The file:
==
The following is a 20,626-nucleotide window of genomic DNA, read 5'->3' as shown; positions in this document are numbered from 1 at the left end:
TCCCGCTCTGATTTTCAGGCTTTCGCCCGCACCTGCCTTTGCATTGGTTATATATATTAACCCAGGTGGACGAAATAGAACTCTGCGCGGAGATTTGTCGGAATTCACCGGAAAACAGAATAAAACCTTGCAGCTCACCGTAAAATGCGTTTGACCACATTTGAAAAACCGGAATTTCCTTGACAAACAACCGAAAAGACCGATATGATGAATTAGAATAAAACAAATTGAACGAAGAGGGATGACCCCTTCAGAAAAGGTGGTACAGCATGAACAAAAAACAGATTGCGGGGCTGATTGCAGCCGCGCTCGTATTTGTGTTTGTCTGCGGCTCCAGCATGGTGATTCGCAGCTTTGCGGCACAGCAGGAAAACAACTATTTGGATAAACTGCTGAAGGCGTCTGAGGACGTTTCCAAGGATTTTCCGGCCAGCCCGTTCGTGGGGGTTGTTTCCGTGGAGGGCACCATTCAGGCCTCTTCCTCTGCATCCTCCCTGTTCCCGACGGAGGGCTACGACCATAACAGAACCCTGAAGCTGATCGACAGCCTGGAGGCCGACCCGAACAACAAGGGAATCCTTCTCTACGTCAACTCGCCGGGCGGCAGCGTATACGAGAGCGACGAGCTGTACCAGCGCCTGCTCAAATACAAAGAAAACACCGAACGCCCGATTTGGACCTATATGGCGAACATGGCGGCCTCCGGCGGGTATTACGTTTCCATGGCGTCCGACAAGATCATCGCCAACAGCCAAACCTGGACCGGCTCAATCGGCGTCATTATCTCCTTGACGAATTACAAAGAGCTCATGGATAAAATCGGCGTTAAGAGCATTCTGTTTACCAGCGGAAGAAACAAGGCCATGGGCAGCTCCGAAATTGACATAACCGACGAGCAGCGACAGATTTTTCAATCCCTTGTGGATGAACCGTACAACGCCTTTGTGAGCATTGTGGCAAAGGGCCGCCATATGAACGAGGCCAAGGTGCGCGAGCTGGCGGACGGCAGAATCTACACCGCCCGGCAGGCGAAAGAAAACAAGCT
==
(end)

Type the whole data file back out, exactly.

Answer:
The following is a 20,626-nucleotide window of genomic DNA, read 5'->3' as shown; positions in this document are numbered from 1 at the left end:
TCCCGCTCTGATTTTCAGGCTTTCGCCCGCACCTGCCTTTGCATTGGTTATATATATTAACCCAGGTGGACGAAATAGAACTCTGCGCGGAGATTTGTCGGAATTCACCGGAAAACAGAATAAAACCTTGCAGCTCACCGTAAAATGCGTTTGACCACATTTGAAAAACCGGAATTTCCTTGACAAACAACCGAAAAGACCGATATGATGAATTAGAATAAAACAAATTGAACGAAGAGGGATGACCCCTTCAGAAAAGGTGGTACAGCATGAACAAAAAACAGATTGCGGGGCTGATTGCAGCCGCGCTCGTATTTGTGTTTGTCTGCGGCTCCAGCATGGTGATTCGCAGCTTTGCGGCACAGCAGGAAAACAACTATTTGGATAAACTGCTGAAGGCGTCTGAGGACGTTTCCAAGGATTTTCCGGCCAGCCCGTTCGTGGGGGTTGTTTCCGTGGAGGGCACCATTCAGGCCTCTTCCTCTGCATCCTCCCTGTTCCCGACGGAGGGCTACGACCATAACAGAACCCTGAAGCTGATCGACAGCCTGGAGGCCGACCCGAACAACAAGGGAATCCTTCTCTACGTCAACTCGCCGGGCGGCAGCGTATACGAGAGCGACGAGCTGTACCAGCGCCTGCTCAAATACAAAGAAAACACCGAACGCCCGATTTGGACCTATATGGCGAACATGGCGGCCTCCGGCGGGTATTACGTTTCCATGGCGTCCGACAAGATCATCGCCAACAGCCAAACCTGGACCGGCTCAATCGGCGTCATTATCTCCTTGACGAATTACAAAGAGCTCATGGATAAAATCGGCGTTAAGAGCATTCTGTTTACCAGCGGAAGAAACAAGGCCATGGGCAGCTCCGAAATTGACATAACCGACGAGCAGCGACAGATTTTTCAATCCCTTGTGGATGAACCGTACAACGCCTTTGTGAGCATTGTGGCAAAGGGCCGCCATATGAACGAGGCCAAGGTGCGCGAGCTGGCGGACGGCAGAATCTACACCGCCCGGCAGGCGAAAGAAAACAAGCT